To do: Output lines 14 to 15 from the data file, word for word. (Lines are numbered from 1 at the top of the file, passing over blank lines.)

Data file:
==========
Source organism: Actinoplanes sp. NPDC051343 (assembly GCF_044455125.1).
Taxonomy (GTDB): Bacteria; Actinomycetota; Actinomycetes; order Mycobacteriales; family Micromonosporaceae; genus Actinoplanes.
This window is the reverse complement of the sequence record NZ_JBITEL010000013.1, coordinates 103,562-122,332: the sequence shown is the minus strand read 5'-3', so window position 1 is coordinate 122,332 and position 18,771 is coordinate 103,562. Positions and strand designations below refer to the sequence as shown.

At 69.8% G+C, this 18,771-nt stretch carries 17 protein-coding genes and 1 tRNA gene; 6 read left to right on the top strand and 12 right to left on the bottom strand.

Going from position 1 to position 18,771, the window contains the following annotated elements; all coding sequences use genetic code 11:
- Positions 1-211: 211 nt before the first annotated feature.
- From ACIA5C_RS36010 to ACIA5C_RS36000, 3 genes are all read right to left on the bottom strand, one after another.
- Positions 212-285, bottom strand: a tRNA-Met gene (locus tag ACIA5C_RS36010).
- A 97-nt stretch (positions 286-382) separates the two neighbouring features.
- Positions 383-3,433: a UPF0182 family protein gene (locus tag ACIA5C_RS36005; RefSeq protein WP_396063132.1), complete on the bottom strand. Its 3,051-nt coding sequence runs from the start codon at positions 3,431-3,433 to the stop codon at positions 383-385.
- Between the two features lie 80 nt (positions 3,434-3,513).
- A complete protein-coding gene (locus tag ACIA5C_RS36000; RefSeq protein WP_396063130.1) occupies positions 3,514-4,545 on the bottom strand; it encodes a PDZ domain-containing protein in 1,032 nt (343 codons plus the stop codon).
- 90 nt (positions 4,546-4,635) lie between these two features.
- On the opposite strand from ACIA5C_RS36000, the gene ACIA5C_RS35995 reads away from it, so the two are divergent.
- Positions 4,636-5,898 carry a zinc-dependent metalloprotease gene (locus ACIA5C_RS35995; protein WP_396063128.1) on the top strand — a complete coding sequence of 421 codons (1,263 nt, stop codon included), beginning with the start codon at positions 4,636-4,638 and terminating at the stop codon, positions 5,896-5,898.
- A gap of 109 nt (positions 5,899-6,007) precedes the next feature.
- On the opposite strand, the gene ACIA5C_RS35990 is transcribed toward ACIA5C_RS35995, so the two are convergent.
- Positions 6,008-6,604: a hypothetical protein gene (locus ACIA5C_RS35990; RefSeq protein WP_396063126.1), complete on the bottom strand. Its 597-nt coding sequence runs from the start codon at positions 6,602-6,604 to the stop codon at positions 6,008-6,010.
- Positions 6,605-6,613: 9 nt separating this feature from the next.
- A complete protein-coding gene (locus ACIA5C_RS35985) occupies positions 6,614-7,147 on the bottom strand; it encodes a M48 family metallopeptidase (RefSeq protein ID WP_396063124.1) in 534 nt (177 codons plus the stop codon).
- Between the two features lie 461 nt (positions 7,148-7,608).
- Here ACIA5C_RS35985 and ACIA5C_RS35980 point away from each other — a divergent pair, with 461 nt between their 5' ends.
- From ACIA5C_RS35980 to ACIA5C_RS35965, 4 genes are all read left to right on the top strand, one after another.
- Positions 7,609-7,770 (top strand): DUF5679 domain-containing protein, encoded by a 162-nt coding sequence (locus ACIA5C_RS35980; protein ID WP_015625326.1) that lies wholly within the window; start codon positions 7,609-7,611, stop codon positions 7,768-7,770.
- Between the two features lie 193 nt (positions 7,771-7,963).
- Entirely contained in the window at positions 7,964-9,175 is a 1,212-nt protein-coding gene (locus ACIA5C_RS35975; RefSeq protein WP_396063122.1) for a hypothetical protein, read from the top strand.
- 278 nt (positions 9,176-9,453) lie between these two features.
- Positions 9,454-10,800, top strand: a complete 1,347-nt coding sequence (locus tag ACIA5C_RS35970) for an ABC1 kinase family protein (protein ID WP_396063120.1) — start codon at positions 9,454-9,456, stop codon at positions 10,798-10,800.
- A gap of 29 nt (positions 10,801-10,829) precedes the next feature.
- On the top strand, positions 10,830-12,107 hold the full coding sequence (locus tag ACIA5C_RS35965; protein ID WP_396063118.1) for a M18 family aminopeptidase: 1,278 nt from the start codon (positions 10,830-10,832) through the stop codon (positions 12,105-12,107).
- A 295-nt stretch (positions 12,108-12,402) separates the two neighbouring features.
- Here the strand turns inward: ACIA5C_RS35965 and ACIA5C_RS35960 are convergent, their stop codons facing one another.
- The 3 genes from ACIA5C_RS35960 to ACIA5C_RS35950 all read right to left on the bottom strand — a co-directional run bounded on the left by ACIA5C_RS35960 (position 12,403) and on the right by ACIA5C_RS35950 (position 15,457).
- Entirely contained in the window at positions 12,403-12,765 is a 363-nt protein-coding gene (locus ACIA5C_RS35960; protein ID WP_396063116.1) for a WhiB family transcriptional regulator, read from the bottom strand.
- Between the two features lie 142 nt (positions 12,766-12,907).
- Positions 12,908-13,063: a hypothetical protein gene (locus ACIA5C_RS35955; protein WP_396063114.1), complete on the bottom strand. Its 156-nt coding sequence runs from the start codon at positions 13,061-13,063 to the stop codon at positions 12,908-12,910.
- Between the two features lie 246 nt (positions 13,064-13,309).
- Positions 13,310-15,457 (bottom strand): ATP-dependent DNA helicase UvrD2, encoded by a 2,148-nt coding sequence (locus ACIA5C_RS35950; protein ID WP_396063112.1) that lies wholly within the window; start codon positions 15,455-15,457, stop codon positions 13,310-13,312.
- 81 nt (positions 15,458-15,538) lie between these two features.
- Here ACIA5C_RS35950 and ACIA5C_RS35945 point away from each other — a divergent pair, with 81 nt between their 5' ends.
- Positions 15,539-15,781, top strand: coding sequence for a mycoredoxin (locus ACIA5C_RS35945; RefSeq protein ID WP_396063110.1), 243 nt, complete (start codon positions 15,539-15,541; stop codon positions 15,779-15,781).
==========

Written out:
- On the opposite strand from ACIA5C_RS36000, the gene ACIA5C_RS35995 reads away from it, so the two are divergent.
- Positions 4,636-5,898 carry a zinc-dependent metalloprotease gene (locus ACIA5C_RS35995; protein WP_396063128.1) on the top strand — a complete coding sequence of 421 codons (1,263 nt, stop codon included), beginning with the start codon at positions 4,636-4,638 and terminating at the stop codon, positions 5,896-5,898.